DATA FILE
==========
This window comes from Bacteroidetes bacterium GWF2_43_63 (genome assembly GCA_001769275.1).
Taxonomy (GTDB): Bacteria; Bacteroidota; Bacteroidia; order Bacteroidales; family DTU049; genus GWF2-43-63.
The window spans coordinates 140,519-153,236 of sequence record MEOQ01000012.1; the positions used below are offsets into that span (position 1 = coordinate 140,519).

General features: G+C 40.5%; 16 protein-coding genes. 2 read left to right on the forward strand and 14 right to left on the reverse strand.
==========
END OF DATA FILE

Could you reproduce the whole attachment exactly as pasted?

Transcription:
This window comes from Bacteroidetes bacterium GWF2_43_63 (genome assembly GCA_001769275.1).
Taxonomy (GTDB): Bacteria; Bacteroidota; Bacteroidia; order Bacteroidales; family DTU049; genus GWF2-43-63.
The window spans coordinates 140,519-153,236 of sequence record MEOQ01000012.1; the positions used below are offsets into that span (position 1 = coordinate 140,519).

General features: G+C 40.5%; 16 protein-coding genes. 2 read left to right on the forward strand and 14 right to left on the reverse strand.